The IRS Takes Notice. Disclosures regarding this repricing must have caught the IRS’s attention. In 2010, it issued the executive a notice of deficiency to the executive assessing additional taxes and penalties under Section 409A in excess of $3,000,000. The executive paid the assessed amounts and then sued to obtain a refund, arguing that the option arrangement was not governed by Section 409A.

The Court’s Analysis. The court made several important rulings regarding the impact of Section 409A for      Continue Reading...

New ACA FAQ Guidance Addresses Cost Sharing, Preventive Care, and Expatriate Plans
By: Jason Lacey

Two more sets of tri-agency FAQs have been released, providing additional interpretive guidance on the Affordable Care Act. They are Part XII and Part XIII in the series.

Cost-Sharing Limitations. Part XII includes two important clarifications on the cost-sharing limitations that will apply to group health plans beginning in 2014.

(1) Deductible. The rule that limits the annual deductible under a plan to $2,000 for self-only coverage and $4,000 for family coverage will apply only to non-grandfathered plans in the individual and small-group markets. Grandfathered plans and large-group plans will be permitted to impose higher deductibles. This may be important for large-group plans that want to offer an option with a high deductible that meets the minimum requirements for a 60% actuarial value plan.

(2) Out-of-pocket maximum. The rule that limits overall cost-sharing under a plan to $5,000 for self-only coverage and $10,000 for family coverage will apply to all non-grandfathered plans. So even large-group plans will be limited.

Preventive Care. Part XII also provides detailed guidance on miscellaneous issues related to the requirement for non-grandfathered plans to offer preventive-care services without cost-sharing. Some highlights:

(1) Out-of-network services. Plans generally are permitted to impose cost-sharing with respect to preventive-care services obtained out of network. However, if a service that is required to be covered by the plan is not available through any in-network provider, the plan must cover the out-of-network service without cost-sharing.

(2) Over-the-counter items. Some of the covered preventive-care items include over-the-counter drugs and devices, such as aspirin. A plan is only      Continue Reading...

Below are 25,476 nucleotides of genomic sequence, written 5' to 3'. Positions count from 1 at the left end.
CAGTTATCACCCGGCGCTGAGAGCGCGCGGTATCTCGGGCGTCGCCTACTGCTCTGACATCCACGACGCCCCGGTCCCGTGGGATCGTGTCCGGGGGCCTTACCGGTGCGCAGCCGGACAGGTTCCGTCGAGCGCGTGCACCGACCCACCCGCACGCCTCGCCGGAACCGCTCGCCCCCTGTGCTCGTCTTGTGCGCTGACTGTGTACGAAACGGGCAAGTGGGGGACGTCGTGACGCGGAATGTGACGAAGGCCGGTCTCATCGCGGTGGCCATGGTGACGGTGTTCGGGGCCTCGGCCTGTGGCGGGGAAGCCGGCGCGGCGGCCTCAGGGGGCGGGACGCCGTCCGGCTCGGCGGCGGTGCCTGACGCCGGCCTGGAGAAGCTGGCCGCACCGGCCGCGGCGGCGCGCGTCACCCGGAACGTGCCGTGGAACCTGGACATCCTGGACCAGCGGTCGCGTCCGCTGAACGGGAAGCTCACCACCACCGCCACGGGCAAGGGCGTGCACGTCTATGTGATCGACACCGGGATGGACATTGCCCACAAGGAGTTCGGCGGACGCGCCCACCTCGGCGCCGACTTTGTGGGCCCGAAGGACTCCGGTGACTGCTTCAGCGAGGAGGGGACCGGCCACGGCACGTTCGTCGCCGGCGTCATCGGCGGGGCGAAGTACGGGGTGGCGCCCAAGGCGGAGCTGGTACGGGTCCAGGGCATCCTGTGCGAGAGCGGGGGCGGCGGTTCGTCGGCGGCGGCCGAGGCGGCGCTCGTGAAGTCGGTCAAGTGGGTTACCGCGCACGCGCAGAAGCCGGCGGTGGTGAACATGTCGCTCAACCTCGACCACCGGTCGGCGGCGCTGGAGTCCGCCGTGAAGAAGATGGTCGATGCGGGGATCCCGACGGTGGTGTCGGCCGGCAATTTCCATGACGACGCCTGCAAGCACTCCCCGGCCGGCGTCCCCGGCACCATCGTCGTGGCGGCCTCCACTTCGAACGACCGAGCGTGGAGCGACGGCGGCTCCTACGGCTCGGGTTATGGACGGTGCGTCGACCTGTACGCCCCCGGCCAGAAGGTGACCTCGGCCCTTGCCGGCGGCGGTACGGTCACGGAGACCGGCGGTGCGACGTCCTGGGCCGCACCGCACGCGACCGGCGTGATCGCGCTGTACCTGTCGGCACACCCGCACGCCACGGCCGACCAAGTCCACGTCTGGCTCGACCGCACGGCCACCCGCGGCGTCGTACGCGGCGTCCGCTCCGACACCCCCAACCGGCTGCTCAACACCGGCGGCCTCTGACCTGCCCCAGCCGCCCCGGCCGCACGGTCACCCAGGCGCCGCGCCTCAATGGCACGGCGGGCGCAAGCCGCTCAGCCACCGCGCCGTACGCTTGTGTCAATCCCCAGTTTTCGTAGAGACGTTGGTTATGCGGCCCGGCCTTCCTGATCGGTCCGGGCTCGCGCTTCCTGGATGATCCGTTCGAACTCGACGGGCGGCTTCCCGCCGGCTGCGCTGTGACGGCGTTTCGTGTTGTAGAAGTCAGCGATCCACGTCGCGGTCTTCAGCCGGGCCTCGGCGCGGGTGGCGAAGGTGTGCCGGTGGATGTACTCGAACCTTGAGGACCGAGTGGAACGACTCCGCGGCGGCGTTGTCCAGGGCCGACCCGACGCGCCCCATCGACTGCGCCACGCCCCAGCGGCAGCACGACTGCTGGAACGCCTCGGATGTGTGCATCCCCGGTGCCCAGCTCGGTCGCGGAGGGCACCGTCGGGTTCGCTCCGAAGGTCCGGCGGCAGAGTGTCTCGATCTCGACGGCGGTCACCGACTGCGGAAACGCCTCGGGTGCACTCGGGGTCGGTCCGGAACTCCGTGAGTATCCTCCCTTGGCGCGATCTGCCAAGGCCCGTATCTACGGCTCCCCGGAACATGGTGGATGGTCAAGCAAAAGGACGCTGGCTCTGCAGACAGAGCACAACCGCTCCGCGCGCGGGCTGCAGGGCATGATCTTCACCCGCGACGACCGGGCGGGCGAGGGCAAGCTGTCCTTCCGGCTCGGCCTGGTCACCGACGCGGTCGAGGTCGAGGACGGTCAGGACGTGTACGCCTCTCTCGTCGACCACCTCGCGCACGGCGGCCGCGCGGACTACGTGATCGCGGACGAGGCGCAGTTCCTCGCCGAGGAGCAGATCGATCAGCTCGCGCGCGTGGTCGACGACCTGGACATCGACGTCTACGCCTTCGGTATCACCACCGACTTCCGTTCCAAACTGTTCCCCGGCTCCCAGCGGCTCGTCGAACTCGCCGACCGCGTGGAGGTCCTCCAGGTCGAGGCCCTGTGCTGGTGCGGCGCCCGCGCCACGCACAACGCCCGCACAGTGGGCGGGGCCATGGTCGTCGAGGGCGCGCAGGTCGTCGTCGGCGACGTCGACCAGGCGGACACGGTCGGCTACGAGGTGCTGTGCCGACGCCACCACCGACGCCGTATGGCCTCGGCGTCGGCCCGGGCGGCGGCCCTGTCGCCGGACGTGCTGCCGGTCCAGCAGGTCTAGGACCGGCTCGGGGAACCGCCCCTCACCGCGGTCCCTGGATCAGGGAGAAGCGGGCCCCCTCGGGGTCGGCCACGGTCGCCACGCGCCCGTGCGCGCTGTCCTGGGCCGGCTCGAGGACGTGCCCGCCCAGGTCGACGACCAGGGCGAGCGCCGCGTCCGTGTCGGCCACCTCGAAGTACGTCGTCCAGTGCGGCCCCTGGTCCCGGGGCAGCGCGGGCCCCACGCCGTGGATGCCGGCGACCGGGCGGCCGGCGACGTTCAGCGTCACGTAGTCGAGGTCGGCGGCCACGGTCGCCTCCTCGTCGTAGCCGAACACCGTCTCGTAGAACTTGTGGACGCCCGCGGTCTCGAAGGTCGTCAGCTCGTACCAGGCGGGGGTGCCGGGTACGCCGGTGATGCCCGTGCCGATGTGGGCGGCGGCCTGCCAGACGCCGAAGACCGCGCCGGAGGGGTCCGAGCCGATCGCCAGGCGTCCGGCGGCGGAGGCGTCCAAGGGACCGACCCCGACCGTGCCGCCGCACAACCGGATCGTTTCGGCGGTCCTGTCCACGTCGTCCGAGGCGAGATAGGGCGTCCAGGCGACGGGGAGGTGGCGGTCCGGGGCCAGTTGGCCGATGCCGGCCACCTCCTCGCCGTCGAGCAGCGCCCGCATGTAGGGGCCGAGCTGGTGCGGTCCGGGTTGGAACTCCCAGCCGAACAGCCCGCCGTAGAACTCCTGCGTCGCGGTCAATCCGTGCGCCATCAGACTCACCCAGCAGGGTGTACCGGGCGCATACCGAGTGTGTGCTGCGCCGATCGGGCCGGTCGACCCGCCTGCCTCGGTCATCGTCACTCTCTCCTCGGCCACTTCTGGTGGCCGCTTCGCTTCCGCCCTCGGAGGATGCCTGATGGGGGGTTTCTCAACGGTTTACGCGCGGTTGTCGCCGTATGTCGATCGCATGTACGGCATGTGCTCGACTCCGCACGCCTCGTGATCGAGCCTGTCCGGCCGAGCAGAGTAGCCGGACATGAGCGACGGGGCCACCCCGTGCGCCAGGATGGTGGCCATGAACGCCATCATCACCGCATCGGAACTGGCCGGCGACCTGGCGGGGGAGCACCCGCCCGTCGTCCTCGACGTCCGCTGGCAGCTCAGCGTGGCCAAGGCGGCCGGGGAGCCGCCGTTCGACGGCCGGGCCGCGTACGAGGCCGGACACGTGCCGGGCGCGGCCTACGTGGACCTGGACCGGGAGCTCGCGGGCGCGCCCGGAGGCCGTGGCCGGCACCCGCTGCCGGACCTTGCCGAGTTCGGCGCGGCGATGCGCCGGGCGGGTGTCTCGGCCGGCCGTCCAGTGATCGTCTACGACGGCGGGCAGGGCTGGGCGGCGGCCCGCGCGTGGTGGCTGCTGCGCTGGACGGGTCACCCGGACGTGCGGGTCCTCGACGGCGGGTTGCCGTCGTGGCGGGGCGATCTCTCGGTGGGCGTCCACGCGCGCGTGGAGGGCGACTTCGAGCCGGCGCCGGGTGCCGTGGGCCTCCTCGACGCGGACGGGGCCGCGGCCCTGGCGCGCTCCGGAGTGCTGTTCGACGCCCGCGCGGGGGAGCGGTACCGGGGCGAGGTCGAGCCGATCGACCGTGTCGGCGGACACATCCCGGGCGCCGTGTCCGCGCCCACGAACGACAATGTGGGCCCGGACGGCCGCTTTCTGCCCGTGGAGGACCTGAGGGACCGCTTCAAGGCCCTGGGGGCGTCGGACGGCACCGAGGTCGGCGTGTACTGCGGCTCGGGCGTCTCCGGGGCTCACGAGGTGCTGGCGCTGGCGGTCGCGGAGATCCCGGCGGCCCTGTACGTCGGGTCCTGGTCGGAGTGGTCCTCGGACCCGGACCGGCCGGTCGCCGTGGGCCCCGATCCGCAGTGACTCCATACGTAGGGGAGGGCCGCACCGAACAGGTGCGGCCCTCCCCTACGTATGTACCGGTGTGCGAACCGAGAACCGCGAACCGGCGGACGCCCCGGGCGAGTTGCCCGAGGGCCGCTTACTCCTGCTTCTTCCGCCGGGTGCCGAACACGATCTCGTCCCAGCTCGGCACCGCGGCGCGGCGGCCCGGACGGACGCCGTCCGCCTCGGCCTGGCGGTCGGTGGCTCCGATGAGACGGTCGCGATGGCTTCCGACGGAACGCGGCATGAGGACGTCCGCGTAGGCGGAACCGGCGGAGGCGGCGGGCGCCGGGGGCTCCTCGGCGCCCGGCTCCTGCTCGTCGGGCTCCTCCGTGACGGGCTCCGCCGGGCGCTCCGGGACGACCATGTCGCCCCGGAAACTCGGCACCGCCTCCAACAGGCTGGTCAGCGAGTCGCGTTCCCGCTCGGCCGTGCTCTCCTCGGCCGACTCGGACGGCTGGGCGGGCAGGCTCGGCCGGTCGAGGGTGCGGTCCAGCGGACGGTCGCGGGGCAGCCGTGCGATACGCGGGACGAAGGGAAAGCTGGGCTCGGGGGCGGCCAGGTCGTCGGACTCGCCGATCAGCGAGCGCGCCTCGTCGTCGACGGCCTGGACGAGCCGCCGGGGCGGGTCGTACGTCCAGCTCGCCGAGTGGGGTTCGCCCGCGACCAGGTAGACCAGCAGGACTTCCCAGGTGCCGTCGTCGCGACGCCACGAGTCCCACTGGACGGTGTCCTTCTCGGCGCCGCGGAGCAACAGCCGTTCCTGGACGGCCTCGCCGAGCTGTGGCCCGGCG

Health Care Reform and Full-Time Employees - Part 8: Putting It All Together
By: Jason Lacey

Note: This is one in a series of posts addressing new rules from the IRS that may be used to determine which employees are full-time employees for purposes of applying the play-or-pay penalties under health care reform. Although the penalties do not become effective until 2014, it may be necessary to begin collecting data on employees soon, so it's a good time to begin thinking about these rules.

Let's review what we know from the previous posts in this series.

(1) It's important to identify full-time employees, because if we want to avoid the play-or-pay penalties, we have to make sure all full-time employees are offered appropriate coverage. 

(2) In many cases, we can determine whether an employee is full-time or not by looking at hours worked over a prior period, known as the measurement period.

(3) An employee's status for a measurement period remains the same during a stability period associated with that measurement period.

(4) We can utilize a brief administrative period between a measurement period and a stability period to allow time for such things as making enrollment elections and allowing coverage to become effective at the beginning of a month or year.

(5) When applying the look-back measurement method, it's useful to distinguish between new hires and ongoing employees. New hires that are reasonably expected to be full time upon hire must be offered coverage within 3 months. New hires that are variable hour or seasonal employees do not have to be offered coverage until the end of an initial measurement period,      Continue Reading...

Do You Have a Written Plan Document for Your 403(b) Plan?
By: Jason Lacey

If you sponsor a 403(b) retirement plan - which might be the case if you are a 501(c)(3) organization or a governmental educational agency - you are required to maintain a written plan document for the plan. This hasn't always been the law, however. The plan-document requirement began in 2009 when the current 403(b) regulations went into effect.

Some plans have yet to come into compliance with this rule. In most cases this is not due to willful disregard of the law. Rather, plan sponsors may not understand the requirement or - more likely - they may think they have a plan document, because they have entered into an annuity contract or custodial agreement with the investment provider for the plan. But that contract typically will not satisfy all the requirements of a plan document. 

Well, if you happen to sponsor a 403(b) plan that hasn't yet fully complied with the plan-document requirement, the IRS has a deal for you. Under a recently released update to its Employee Plans Compliance Resolution System or "EPCRS" (see here), the IRS has outlined a specific procedure for correcting this problem. It requires filing an application with the IRS and paying a fee. But the relief and peace of mind it provides is nearly priceless.